New Article: Lisa R. Pruitt & Marta R. Vanegas, Urbanormativity, Judicial Blind Spots and Abortion Law, Berkeley J. Gender L. & J., forthcoming 2015. Abstract below:
State laws regulating abortion have proliferated dramatically in recent years. Twenty-two states adopted 70 different restrictions in 2013 alone. Between 2011 and 2013, state legislatures passed 205 abortion restrictions, exceeding the 189 enacted during the entire prior decade. The U.S. Court of Appeals for the Fifth Circuit recently upheld as constitutional several such restrictions, parts of Texas H.B. 2 (2013), in Planned Parenthood of Texas v. Abbott. That court is currently considering the constitutionality of a similar Mississippi law. These and other recent cases raise issues likely to be heard soon by the U.S. Supreme Court. Among the regulations at stake in Texas H.B. 2 was a requirement that doctors performing abortions have admitting privileges at a hospital within 30 miles of the abortion clinic. The Texas law also limits the use of medication-induced abortions.
Rarely acknowledged in academic literature or media coverage of these laws and constitutional litigation arising from them is the fact that the greatest impact of these regulations — like that of many other state abortion laws enacted since the U.S. Supreme Court’s 1992 decision in Planned Parenthood v. Casey — is on those who live farthest from major metropolitan areas, where abortion providers tend to be located. Indeed, these laws exact the greatest toll on women who are both rural and poor. We argue that, contrary to the Fifth Circuit’s decision in Abbott, these laws place undue burdens on the abortion rights of a significant number of women and that they should be declared unconstitutional.
In addition to these doctrinal arguments, we draw on three complementary critical frames — legal geography, the concept of privilege, and rural studies concept of urbanormativity — to articulate new ways of thinking about the recent spate of so-called incremental abortion regulations and federal courts’ adjudication of the constitutionality of these laws. First, legal geography provides a frame for theorizing the relationship between the abortion regulations and rurality, revealing how law’s impact is variegated and variable, dictating different outcomes from place to place because of spatial differences. Second, we deploy the concept of privilege in arguing that many federal judges are spatially privileged but blind to that privilege. In our increasingly metro-centric nation, where rural populations are dwindling and marginalized literally and symbolically, most federal appellate judges appear to have little experience with or understanding of typical socio-spatial features of rurality: transport challenges, a dearth of services, lack of anonymity, and frequently extreme socioeconomic disadvantage. Yet those same spatially privileged judges are applying the undue burden standard to laws that require women to travel hundreds of miles, sometimes on multiple occasions, to access abortion services. Those judges are also typically upholding laws that burden women’s access to medication-induced abortions, which have the potential to ameliorate rural women’s spatial burdens. This spatial privilege and judges’ obliviousness to it are most evident among U.S. Courts of Appeal judges and Supreme Court justices construing the “undue burden” standard, as evinced most recently in Abbott but also on display in Casey v. Planned Parenthood and in many U.S. Courts of Appeals decisions in Casey’s wake. The spatial privilege phenomenon is closely linked to the third frame: critical rural studies’ concept of urbanormativity. By treating urban life as a benchmark for what is normal and, in Abbott, dismissing as constitutionally insignificant some ten percent of Texas women who live more than 100 miles from an abortion provider, federal appellate judges are increasingly articulating an urbanormative jurisprudence.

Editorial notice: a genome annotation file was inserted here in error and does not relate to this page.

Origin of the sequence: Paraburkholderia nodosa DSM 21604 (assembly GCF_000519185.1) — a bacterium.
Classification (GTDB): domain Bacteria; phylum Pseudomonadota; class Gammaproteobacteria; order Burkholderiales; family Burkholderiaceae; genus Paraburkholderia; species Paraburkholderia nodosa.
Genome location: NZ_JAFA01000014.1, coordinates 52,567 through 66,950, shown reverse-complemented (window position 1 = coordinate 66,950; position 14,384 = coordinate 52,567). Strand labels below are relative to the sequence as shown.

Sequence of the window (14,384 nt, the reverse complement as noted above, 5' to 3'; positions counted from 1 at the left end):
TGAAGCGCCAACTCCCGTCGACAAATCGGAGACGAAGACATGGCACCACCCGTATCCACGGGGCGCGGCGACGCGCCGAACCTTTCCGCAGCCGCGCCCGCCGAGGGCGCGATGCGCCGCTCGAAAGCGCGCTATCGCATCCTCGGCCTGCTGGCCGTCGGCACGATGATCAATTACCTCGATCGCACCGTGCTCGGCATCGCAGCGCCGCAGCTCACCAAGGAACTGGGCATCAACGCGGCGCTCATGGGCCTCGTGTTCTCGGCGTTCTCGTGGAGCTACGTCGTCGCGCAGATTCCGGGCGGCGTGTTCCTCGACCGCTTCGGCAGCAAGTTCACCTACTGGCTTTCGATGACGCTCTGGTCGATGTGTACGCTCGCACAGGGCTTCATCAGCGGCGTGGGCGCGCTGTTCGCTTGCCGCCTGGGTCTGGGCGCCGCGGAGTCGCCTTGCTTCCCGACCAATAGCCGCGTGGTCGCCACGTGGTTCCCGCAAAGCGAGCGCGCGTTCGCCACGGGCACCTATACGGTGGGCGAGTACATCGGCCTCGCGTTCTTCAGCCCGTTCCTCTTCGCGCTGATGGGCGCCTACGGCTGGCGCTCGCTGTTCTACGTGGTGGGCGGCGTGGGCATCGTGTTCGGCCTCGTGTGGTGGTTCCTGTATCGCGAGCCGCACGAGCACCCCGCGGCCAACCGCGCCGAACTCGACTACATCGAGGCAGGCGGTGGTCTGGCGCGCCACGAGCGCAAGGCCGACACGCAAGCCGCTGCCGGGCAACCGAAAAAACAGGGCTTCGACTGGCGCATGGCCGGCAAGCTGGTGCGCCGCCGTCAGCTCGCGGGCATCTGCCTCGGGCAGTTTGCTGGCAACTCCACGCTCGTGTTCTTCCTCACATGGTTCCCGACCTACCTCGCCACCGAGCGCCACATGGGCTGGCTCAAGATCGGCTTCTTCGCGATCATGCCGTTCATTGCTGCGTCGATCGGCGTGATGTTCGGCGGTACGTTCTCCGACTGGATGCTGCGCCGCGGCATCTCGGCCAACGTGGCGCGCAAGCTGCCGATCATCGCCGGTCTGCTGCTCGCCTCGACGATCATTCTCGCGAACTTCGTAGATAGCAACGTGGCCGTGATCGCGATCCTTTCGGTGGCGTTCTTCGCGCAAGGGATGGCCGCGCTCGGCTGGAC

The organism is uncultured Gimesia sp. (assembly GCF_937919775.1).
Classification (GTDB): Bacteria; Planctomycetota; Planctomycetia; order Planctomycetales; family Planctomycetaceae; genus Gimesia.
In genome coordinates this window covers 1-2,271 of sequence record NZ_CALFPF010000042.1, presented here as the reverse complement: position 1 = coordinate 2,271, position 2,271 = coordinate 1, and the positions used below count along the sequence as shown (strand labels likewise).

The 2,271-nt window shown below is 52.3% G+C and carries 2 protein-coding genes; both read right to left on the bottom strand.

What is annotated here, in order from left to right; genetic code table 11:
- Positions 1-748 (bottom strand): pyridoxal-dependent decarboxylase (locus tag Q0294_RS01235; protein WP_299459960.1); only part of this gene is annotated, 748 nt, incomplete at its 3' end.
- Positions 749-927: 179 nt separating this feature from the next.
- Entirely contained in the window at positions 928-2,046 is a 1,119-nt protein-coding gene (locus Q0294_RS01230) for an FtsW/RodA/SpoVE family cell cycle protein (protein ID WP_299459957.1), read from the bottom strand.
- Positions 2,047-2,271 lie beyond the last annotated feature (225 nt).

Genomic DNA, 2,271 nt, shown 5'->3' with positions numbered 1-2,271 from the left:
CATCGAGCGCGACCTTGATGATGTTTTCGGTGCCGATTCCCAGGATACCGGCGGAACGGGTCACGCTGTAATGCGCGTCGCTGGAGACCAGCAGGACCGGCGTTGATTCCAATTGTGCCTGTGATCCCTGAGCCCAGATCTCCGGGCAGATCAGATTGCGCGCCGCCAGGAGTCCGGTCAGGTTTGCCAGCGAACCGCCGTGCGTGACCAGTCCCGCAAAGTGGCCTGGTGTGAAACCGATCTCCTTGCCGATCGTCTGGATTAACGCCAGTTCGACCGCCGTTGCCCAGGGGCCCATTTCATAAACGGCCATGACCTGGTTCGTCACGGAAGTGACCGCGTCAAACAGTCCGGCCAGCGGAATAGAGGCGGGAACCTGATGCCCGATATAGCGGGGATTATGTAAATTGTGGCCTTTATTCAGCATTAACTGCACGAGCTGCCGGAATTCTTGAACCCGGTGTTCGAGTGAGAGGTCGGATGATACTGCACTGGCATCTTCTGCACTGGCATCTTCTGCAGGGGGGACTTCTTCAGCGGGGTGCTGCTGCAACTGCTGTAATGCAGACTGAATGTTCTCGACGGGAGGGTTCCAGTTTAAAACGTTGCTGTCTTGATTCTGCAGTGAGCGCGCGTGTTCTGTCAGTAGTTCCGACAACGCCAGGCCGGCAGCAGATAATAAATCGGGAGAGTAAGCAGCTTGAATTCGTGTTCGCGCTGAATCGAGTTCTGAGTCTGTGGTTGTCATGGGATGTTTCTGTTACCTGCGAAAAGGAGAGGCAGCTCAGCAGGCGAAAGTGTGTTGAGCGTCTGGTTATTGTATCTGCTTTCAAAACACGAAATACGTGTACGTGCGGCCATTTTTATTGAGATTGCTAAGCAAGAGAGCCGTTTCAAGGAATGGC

New Book: Clare Huntington, Failure to Flourish: How Law Undermines Family Relationships (2014). Description below:
Exploring the connection between families and inequality, Failure to Flourish: How Law Undermines Family Relationships argues that the legal regulation of families stands fundamentally at odds with the needs of families. Strong, stable, positive relationships are essential for both individuals and society to flourish, but from transportation policy to the criminal justice system, and from divorce rules to the child welfare system, the legal system makes it harder for parents to provide children with these kinds of relationships, exacerbating the growing inequality in America.